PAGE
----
Technology: One of the original 3-D-printing companies, Stratasys was founded by Scott Crumb, the inventor of fused deposition modeling, the most common way to print plastic parts.
Products: Sells machines that can print a variety of photopolymer and thermoplastic materials.
Technology: This Silicon Valley startup has developed a novel photochemical process for fabricating parts out of various plastics, including polyurethane and epoxy.
Products: Introduced a modular system for manufacturers this spring.
Technology: Its line of machines exploits the company’s long history with ink-jet printing through what it calls “multi jet fusion technology.” This uses multiple nozzles for high-speed and high-resolution printing.
Products: Introduced its first 3-D printers last year. The initial machines print nylon, but the company is looking to expand to other materials.
Technology: The first 3-D-printing company, 3D Systems was founded by Chuck Hull, the inventor of stereolithography, which uses light to form parts out of photopolymers. It now offers various types of 3-D printers, including some that print metal parts.
Products: Introduced the latest iteration of stereolithography last year.
However, whether the part is printed with the prototyping machine or the production model, the resulting object—part plastic binder and part metal—lacks the strength of a metal one. So it goes into a specially designed microwave oven for sintering, a process of using heat to make the material more dense, producing a part with the desired properties. In a series of carefully calibrated steps during the sintering process, the polymer is burned off, and then the metal is fused together at a temperature well below its melting point.
The sales pitch
According to the promises of its enthusiasts, 3-D printing will reduce the need for industrial manufacturers and empower local artisan producers (see “The Difference Between Makers and Manufacturers”). The reality is likely to be far different but nonetheless profound. Many sectors of industrial production increasingly use automation and advanced software, and 3-D printing enhances this ongoing move to digital manufacturing. In some ways, it is not unlike an automated machining process that works off a digital file to create a metal part. What’s different about 3-D printing is that it offers ways to make far more complex objects and removes many of the constraints that the production process puts on designers and engineers.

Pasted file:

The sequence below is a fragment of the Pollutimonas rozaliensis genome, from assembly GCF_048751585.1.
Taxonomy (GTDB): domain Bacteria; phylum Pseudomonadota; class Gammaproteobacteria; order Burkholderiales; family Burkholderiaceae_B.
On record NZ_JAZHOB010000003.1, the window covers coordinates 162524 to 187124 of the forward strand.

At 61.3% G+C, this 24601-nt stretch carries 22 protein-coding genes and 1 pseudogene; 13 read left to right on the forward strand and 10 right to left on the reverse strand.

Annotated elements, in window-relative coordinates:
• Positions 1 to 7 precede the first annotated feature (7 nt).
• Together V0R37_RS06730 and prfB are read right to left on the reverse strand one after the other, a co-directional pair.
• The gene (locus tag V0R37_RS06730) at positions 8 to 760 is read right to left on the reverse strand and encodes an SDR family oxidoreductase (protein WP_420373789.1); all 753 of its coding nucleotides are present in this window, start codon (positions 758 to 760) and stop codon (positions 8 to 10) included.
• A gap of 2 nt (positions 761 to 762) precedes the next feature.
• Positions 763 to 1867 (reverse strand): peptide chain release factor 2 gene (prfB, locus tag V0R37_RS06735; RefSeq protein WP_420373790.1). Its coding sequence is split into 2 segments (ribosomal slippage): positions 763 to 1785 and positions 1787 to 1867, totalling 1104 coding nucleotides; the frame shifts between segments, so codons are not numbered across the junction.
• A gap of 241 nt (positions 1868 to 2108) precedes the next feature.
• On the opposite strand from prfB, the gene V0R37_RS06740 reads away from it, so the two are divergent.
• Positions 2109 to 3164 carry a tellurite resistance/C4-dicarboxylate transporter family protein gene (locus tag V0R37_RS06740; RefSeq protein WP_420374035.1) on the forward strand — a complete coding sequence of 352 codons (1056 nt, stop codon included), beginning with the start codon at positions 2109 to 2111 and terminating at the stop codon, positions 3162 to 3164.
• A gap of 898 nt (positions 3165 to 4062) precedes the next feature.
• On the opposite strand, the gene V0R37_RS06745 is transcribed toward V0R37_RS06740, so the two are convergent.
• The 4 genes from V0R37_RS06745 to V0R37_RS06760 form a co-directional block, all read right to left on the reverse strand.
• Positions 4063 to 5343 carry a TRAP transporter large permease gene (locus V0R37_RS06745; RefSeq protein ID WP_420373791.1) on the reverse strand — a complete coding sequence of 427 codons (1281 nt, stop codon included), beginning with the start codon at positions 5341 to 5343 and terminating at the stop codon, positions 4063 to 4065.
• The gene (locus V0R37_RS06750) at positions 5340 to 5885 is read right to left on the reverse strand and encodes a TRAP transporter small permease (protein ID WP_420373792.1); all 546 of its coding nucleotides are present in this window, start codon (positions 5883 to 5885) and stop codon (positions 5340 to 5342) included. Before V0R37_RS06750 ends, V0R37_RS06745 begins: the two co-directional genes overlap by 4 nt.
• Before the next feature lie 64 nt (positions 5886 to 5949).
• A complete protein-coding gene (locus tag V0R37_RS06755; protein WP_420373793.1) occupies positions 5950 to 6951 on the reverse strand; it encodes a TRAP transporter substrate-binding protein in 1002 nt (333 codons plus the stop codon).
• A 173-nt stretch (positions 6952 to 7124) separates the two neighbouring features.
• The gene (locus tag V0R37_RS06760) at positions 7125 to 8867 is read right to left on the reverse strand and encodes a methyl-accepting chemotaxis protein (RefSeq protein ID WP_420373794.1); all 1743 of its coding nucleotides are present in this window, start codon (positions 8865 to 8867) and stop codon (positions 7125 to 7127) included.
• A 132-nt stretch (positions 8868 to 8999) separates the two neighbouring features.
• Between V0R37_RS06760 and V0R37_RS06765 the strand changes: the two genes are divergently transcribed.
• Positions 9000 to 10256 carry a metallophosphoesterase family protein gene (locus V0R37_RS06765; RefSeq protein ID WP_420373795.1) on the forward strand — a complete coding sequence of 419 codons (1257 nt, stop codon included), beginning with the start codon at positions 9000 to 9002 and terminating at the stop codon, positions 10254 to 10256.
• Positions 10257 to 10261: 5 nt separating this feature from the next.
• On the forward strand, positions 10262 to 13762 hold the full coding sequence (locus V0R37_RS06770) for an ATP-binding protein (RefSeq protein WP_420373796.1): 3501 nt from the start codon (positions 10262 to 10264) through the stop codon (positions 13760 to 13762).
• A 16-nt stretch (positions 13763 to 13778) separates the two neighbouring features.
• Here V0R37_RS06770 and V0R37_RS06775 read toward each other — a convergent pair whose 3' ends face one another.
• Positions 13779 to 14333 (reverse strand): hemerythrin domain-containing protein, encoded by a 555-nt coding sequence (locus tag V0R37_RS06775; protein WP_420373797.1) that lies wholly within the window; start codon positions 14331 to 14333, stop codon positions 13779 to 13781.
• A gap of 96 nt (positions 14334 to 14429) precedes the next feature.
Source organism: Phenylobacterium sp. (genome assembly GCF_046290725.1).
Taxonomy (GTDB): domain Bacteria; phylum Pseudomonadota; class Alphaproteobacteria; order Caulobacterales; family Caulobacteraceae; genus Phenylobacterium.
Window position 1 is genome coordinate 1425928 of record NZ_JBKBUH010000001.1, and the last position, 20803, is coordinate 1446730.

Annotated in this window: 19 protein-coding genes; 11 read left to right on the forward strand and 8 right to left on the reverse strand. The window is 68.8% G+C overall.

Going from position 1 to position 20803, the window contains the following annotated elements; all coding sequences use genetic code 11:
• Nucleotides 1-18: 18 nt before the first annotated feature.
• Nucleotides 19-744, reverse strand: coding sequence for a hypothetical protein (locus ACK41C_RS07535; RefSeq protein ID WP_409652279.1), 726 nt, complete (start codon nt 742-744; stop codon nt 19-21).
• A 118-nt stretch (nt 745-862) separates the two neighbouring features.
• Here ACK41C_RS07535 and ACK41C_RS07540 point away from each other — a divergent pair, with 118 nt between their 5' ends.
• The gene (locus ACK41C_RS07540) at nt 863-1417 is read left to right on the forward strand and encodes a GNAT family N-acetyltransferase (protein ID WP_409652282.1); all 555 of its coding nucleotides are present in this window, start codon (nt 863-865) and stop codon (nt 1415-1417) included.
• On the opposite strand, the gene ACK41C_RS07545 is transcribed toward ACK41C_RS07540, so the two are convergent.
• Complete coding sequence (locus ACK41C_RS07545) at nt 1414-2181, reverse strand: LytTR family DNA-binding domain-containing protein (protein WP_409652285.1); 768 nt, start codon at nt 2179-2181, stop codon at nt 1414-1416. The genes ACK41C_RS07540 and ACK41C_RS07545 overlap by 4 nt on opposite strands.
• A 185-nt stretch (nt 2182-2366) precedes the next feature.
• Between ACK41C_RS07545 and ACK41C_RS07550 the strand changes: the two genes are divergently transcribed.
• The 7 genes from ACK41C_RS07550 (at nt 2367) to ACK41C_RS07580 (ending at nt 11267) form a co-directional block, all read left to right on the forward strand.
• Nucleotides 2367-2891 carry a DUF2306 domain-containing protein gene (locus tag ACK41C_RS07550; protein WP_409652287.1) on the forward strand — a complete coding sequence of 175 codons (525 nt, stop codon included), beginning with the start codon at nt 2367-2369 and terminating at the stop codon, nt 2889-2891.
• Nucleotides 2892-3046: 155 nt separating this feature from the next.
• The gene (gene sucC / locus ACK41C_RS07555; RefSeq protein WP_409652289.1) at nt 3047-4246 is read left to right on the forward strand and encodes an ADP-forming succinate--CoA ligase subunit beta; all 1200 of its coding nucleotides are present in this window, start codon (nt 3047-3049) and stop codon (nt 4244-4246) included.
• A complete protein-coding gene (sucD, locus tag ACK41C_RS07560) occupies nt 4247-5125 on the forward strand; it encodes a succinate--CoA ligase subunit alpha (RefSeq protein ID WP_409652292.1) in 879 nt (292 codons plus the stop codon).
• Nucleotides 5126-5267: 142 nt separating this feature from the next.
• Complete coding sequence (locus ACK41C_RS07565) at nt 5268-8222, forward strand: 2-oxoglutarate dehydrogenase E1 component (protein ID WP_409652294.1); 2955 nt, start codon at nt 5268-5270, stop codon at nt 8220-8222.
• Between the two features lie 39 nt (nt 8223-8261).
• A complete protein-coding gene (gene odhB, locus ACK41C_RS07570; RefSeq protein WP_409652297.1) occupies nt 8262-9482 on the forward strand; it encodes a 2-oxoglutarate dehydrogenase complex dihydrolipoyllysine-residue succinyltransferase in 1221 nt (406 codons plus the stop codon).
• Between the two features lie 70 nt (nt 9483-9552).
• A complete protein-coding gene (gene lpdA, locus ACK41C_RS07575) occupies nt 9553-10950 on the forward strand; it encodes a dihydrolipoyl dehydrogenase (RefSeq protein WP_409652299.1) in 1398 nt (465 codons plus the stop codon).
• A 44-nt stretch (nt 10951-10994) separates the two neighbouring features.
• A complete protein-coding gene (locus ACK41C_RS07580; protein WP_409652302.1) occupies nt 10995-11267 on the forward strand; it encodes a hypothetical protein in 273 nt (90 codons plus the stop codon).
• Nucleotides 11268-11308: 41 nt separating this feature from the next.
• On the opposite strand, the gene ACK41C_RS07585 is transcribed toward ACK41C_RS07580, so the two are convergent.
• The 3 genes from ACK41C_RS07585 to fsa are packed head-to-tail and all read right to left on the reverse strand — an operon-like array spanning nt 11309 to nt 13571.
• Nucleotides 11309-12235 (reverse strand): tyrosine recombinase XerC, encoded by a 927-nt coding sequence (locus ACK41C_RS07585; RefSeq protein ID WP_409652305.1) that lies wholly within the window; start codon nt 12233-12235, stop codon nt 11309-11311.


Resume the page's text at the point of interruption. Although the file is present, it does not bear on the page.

It could also inspire manufacturers to change their logistics and production strategies. For relatively small quantities of goods, 3-D printing could be cheaper, since it eliminates the costs associated with the tooling, casting, and molds required to churn out most metal and plastic objects. The time and money needed to set all that up is one reason why mass production is often required if a manufacturer is going to make money. Without that incentive to commit to mass-scale production, factories could shift production schedules and be more responsive to demand, moving even closer to just-in-time manufacturing. John Hart, a professor of mechanical engineering at MIT and cofounder of Desktop Metal, calls it customized mass production. Rather than having large facilities make a huge number of identical parts that have to be shipped across the world and warehoused, manufacturers might maintain scattered factories that make a diverse set of products, ramping up production as needed. “The implications in a decade or two are probably beyond our imagination,” Hart says. “I don’t really think we know what we will do with these technologies.”
For now, the challenge for Desktop Metal is to get its equipment in the hands of designers and engineers who are responsible for their companies’ next generation of products. This winter Fulop was preparing to showcase the company’s initial product, the prototyping machine, at a trade show in Pittsburgh in early May. (The production 3-D printer is scheduled to be available next year.) His task would be to convince attendees that spending $120,000 on Desktop Metal’s prototyping printer and sintering furnace is essential for the future of their companies.